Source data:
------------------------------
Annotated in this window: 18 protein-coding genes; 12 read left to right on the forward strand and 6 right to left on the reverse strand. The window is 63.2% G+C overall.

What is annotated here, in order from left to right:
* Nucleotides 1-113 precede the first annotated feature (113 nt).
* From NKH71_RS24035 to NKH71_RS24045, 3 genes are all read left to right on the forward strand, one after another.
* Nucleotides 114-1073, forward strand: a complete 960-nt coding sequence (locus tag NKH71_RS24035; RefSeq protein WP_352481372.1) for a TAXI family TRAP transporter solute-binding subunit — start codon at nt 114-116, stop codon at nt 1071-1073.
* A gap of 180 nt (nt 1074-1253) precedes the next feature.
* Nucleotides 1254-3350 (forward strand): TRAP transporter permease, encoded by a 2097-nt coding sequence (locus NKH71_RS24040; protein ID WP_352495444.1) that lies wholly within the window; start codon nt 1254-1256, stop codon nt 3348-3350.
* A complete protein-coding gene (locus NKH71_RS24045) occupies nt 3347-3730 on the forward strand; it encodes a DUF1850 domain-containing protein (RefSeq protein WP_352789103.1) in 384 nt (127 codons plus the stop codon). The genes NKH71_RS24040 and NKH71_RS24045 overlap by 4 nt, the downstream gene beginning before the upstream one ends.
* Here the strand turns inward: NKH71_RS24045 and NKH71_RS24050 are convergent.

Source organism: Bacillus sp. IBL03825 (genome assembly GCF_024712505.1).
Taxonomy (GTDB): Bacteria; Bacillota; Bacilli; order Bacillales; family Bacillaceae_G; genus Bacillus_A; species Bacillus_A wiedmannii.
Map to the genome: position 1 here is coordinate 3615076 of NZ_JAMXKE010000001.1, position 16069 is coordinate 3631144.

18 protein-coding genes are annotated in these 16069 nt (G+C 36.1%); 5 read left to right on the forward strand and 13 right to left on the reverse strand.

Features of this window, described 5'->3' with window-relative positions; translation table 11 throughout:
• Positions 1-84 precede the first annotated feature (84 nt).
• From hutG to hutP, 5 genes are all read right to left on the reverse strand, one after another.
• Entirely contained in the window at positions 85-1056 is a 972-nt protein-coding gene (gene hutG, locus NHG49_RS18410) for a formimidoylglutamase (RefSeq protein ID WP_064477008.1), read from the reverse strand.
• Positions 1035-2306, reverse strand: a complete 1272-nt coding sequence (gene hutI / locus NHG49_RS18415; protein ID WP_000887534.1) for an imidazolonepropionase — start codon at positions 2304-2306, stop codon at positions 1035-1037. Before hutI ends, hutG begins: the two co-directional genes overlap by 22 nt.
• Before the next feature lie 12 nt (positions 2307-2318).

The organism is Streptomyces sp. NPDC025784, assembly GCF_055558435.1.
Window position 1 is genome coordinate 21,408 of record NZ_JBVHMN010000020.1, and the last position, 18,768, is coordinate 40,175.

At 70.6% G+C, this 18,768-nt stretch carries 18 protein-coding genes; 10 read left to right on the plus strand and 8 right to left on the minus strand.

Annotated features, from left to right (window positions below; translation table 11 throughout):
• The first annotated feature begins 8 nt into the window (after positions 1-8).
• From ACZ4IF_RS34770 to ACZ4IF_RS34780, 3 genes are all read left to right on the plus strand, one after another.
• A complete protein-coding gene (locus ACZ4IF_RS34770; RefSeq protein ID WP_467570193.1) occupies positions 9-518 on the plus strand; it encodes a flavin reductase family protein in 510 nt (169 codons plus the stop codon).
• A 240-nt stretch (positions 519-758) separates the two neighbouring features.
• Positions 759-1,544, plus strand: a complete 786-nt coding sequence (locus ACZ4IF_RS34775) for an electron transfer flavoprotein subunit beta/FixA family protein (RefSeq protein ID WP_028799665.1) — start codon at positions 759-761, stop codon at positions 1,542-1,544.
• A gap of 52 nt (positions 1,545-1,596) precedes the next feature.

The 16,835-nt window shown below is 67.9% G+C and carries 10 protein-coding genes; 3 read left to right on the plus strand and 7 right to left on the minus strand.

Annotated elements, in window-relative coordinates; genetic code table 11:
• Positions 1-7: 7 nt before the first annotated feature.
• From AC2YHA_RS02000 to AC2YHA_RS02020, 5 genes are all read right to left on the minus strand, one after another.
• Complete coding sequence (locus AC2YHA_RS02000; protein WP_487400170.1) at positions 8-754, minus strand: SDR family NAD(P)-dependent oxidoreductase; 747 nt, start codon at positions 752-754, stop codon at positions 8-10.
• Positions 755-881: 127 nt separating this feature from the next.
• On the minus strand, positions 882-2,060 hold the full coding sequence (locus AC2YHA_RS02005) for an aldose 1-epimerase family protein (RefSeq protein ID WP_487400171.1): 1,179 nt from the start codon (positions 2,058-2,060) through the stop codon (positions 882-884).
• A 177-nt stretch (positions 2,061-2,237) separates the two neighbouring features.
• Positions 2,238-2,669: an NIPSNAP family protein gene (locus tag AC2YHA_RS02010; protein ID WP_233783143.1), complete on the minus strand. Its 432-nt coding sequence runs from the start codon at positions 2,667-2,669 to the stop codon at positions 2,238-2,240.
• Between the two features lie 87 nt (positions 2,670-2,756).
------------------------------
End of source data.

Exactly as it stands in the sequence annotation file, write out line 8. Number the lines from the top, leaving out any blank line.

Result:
* A complete protein-coding gene (locus NKH71_RS24045) occupies nt 3347-3730 on the forward strand; it encodes a DUF1850 domain-containing protein (RefSeq protein WP_352789103.1) in 384 nt (127 codons plus the stop codon). The genes NKH71_RS24040 and NKH71_RS24045 overlap by 4 nt, the downstream gene beginning before the upstream one ends.